Last Updated: Sun Aug 12, 2012 07:10 am (KSA) 04:10 am (GMT)

Turkey and Iran: an unraveling relationship

Amanda Paul

In recent days, Turkey’s relationship with Tehran has hit rock-bottom, principally as a consequence of its position on the Syrian crisis conflicting with Iran’s, which backs President Bashar al-Assad and accuses Turkey of having Syrian blood on its hands.

Meanwhile, the outlawed Kurdistan Workers’ Party (PKK) has relocated militants from the Kandil Mountains of northern Iraq to a camp on the Turkish-Iranian border, from where it is launching attacks against targets in Turkey, apparently with Tehran’s support.

Historically, Turkey’s relationship with Iran has been dominated by long periods of antipathy, interspersed with shorter periods of reconciliation. During the 1980s and 1990s diplomatic ties were particularly tense. Iran were frequently accused by Turkish governments of supporting the PKK, while Iran’s mullahs strongly disapproved of Turkey’s warm ties with Israel, accusing Turkey of being involved in Israeli projects and groups aimed at undermining their leadership.

But 2002 marked an upturn in Iranian-Turkish relations. In June that year, then-President of Turkey Ahmet Necdet Sezer visited Iran with a large delegation of businesspeople. This visit started a thaw in relations, which became much more cordial when the ruling Justice and Development Party (AKP) came to power. The AKP felt more kinship towards Turkey’s neighbors in the Middle Eastern region than the previous secular elite had. This position was welcomed by Tehran, and led to a significant decrease in the secular-Islamic ideological tensions that had often led to heated accusations between Iranian and Turkish politicians in the past. Yet throughout both the good and bad times, they have remained regional rivals.

Business has been the driving force in the Turkey-Iran rapprochement, with recent statistics showing that bilateral trade increased from $1.25 billion in 2002 to $16.05 billion in 2011, although very much to the benefit of Iran, due to Turkey’s purchase of Iranian oil and gas. Indeed, Iran was the biggest exporter of crude oil to Turkey in 2011. Turkey has benefited from millions of Iranian tourists, and there has been a big increase in trade in the border regions, where Iran has eased previous restrictions. Tabriz, in the north of Iran, now hosts the filming of hundreds of Turkish movies.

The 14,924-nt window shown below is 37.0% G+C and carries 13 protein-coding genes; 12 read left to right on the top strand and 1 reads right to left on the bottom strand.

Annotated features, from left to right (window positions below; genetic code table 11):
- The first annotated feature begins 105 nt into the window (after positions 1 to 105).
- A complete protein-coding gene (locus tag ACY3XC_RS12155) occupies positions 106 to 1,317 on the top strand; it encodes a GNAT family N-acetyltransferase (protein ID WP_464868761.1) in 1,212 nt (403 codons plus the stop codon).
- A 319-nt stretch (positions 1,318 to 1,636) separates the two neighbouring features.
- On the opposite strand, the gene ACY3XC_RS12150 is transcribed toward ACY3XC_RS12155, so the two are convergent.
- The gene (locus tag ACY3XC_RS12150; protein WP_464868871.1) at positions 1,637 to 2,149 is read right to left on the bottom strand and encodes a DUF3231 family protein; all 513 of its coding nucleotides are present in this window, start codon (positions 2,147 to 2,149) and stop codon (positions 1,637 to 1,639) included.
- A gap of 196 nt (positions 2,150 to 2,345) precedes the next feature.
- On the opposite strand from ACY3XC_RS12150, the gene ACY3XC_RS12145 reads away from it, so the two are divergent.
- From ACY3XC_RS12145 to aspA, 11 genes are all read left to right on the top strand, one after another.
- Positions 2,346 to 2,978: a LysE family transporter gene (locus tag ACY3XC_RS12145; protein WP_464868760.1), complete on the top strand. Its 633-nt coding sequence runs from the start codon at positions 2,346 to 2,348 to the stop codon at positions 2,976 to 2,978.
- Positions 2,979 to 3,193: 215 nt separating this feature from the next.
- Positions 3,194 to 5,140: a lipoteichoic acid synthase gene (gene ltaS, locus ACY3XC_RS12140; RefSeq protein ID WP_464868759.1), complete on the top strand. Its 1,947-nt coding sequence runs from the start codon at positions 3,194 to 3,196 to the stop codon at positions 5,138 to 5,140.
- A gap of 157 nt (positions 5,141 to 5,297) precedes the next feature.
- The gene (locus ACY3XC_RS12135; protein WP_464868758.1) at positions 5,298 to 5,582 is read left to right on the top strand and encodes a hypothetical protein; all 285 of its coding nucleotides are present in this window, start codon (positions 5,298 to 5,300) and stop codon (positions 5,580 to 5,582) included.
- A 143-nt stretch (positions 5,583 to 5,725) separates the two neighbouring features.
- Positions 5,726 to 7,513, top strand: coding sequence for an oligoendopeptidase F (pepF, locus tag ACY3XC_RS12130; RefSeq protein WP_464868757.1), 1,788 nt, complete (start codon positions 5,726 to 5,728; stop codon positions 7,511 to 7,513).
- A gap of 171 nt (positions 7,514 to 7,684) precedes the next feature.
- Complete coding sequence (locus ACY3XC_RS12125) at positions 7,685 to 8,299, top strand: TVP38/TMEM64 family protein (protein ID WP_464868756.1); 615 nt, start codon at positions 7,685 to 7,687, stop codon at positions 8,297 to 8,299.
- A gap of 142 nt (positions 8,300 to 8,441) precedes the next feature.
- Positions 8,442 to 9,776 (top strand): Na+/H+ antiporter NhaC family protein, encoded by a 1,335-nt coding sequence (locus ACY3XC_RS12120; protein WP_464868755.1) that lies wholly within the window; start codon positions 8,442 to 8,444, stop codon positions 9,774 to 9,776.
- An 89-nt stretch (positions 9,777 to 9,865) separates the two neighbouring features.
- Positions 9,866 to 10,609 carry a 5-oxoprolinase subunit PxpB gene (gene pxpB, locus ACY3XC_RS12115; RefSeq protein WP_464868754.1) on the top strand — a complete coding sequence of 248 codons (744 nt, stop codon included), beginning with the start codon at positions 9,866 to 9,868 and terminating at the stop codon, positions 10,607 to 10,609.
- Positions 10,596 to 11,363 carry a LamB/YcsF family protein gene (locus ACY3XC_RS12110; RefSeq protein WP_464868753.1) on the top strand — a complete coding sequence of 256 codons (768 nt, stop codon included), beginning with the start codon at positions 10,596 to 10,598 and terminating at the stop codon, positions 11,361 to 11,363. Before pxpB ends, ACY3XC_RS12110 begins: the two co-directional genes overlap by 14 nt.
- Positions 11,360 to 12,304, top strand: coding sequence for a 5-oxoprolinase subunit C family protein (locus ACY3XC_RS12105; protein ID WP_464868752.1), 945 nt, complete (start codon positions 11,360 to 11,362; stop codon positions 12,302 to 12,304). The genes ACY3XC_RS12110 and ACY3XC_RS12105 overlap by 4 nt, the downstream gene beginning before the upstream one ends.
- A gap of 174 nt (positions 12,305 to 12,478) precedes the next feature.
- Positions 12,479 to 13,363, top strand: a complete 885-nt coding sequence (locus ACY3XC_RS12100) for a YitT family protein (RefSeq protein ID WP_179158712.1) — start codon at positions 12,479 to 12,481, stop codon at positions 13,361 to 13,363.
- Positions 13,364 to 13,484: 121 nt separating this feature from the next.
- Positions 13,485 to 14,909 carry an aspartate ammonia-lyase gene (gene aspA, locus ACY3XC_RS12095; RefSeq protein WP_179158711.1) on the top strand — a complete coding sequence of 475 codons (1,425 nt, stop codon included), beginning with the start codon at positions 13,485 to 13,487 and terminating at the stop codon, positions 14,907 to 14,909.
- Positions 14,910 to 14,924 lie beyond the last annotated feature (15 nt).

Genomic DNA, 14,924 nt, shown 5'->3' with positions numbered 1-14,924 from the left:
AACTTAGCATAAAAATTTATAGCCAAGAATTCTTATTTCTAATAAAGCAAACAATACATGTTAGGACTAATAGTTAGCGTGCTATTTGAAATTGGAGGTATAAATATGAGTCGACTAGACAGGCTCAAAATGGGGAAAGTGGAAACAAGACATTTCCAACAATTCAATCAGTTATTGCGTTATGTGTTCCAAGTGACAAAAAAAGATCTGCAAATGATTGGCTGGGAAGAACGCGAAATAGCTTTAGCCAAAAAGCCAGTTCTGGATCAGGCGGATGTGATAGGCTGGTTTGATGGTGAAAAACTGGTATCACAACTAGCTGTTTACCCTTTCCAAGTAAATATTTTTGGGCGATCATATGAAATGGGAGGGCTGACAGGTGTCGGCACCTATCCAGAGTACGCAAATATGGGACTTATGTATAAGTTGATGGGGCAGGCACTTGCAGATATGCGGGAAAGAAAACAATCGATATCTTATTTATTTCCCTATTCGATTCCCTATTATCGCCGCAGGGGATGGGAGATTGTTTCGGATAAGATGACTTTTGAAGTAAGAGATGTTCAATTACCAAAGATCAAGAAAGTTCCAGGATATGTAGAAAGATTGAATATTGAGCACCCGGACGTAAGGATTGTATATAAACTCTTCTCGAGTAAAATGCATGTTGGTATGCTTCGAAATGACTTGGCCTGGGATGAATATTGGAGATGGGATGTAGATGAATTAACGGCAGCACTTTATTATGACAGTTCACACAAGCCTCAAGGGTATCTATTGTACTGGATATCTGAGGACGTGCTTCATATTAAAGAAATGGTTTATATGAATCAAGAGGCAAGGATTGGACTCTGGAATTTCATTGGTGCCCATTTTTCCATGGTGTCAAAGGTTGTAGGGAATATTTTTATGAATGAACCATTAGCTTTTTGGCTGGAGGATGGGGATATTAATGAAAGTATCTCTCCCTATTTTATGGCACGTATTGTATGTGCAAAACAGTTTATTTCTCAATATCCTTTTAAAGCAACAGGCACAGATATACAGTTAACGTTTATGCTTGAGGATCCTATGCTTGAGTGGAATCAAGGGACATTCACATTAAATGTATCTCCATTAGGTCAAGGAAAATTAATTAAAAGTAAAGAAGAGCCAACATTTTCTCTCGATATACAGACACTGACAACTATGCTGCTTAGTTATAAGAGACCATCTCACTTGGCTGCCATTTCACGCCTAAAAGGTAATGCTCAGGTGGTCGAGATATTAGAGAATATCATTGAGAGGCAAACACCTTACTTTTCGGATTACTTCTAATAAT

However, while Turkish businesspeople are keen to increase exports further, they have faced red tape in the form of high tariff rates on many goods.

Although numerous rounds of negotiations have taken place, no breakthrough has been made. Iranian businesses have been welcomed in Turkey, which has given them a gateway to Europe and offered the Iranian economy, in light of international sanctions, a much-needed boost. However, these increasingly fruitful economic ties have not been welcomed by the US, which in the past has put a stop to Iran’s efforts to build close economic ties with other countries -- such as the UAE. However, in this case, Turkey has refused to budge.

When Turkey tied to block additional sanctions against Iran, following the failure of a fuel swap deal that Turkey had been leading with Brazil, many in the West accused Ankara of an “axis shift,” of turning its back on its traditional allies. Turkey’s strategy has never been to turn its back on the West. Turkey’s efforts vis-à-vis Iran have been more about Turkey consolidating its role as a powerful regional player, being far better placed than the West to deal with this neighborhood, and for the countries of the Middle Eastern region to view Turkey as a heavyweight player they can count on. In fact Turkey has wanted to be a “conduit” between the West and the Muslim world.

According to historian Gareth Jenkins, the increased cooperation between Iran and Turkey under the AKP, beyond pragmatic economic ties, “appears merely to have created another arena for competition.” Under the previous Turkish leadership, the suspicion with which the secular Turkish establishment -- particularly the once-influential Turkish military -- regarded Iran was an obstacle to sustained bilateral cooperation between the two countries. Yet the election of the AKP has replaced the secular/Islamist divide with a Sunni/Shia one. This has never been so evident as following the Arab Spring, when we have seen very clearly the major policy gap between the two countries in terms of the Middle East.

Balancing relations between the West and Iran has been difficult, and Turkey’s multi-vector foreign policy agenda will likely continue to needle Iran and cause tensions between the two nations. However, while Iran may do a lot of barking and threatening, Iran needs Turkey. We saw this during the recent visit of Iran’s foreign minister to Ankara, when he asked Turkey to help secure the release of some 48 Iranian pilgrims recently taken hostage by Syrian opposition rebels, with whom Turkey has links. Turkey has allowed Iran to keep its economy afloat, despite economic sanctions, and given Iran a platform, using its own political clout, from which to project itself. Without Turkey, Tehran is left with only Russia and China. It seems to me that, overall, the political capital that Turkey has spent on Iran has brought Turkey very little. Rather, Iran has used Turkey’s somewhat naïve approach to try and further its own regional role. This needs to change.


Amanda Paul is a writer for Today’s Zaman, where this article was published on August 12, 2012

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